In the name of Allah , Most Gracious, Most Merciful
Guest Name Dr. Jamal Badawi,
Famous Da’iyah and Member of the European Council for Fatwa and Research
Subject Citizenship & Dhimmah: Understanding the Concepts
Shadi - Egypt
Question : In fact, I, as a Muslim, see that the term “dhimmi” enjoys more privileges in the Muslim state than the term “citzen” in the secular states.
Then, why we Muslim feel ashamed to explain the privileges of "dhimmis " which far exceeds the privileges of “citizen”. Why Christian feel sensitive to such term that is based on considering their rights and protecting their interests.
In more than one hadith, the Prophet (peace and blessings be upon him) asked Muslims to be kind, just, and fair to dhimmis, to the extent that he pointed out that a Muslim** who harms a dhimmi is harming the Prophet himself**, and Allah Almighty and the Prophet will be angry at any Muslim who infringes upon the rights of a dhimmi.
In short, I think we, Muslims, have to be proud of our Islamic literature and terms that are very accurate and significant, and not to hurry to please the Westerners by saying that “dhimmis” is no more there after the creation of the term “citizenship”.
Thanks, wa as-salam
I fully agree with you. The confusion arises because of the lack of understanding of both the meaning and concept of dhimmah. First, dhimmi comes from dhimmah which literally means covenant.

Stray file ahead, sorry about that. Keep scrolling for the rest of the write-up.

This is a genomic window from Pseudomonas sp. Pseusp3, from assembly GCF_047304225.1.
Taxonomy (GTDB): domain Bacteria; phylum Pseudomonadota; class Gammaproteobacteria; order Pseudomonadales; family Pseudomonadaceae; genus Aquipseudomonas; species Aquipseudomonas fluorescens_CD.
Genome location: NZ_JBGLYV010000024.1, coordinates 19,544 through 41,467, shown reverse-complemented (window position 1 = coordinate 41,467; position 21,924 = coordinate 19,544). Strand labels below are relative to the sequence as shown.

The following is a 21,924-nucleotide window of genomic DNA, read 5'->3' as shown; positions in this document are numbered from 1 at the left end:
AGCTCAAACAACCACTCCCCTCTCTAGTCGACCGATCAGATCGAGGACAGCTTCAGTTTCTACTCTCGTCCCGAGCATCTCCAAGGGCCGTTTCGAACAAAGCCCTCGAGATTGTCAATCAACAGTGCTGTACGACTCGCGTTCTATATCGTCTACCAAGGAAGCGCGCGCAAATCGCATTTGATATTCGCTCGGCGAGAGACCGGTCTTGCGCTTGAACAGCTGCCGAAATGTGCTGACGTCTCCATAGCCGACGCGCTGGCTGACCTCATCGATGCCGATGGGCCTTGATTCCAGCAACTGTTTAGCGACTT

As such the term dhimi means a covenanted person. The word covenant here means that he or she has the covenant of Allah, His messenger and the Muslim community that their legitimate right shall be safeguarded. It is a more profound and protective concept than citizenship.
Minority citizen rights could be marginalized even in free democratic society based on one vote whereas dhimmah means that their rights as stipulated in the primary sources of Islam, the Qur’an and authentic Sunnah, cannot be revoked or diminished even by the majority of society.
Dhimmah does not mean or imply, as some may allege, that the dhimis are second-class citizens; it is actually greater respect for their identity and religious sentiments. For example, Muslims are required to pay Zakah, which helps finance needs such as services, defence and social security.
All citizens, Muslims and dhimis, have equal access to such services without discrimination. If the Shari`ah required dhimmis to pay Zakah exactly like their fellow Muslim citizens, it may be insensitive to their religious identity. The reason is that Zakah is not merely a tax, even though it serves the purposes of taxes. Zakah is an Islamic concept and is one of the five pillars of Islam. To ask a dhimmi to pay Zakah implies requiring him to tacitly believe in one of the pillars of Islam that he does not believe in.
On the other hand, if he shares the cost of above services under a different and more neutral title, it is even more respectful and the term jizya that is used for dhimmis’ share literally comes from jaza’ which means something in return for something, i.e. services, defense and social security in return for financial contribution.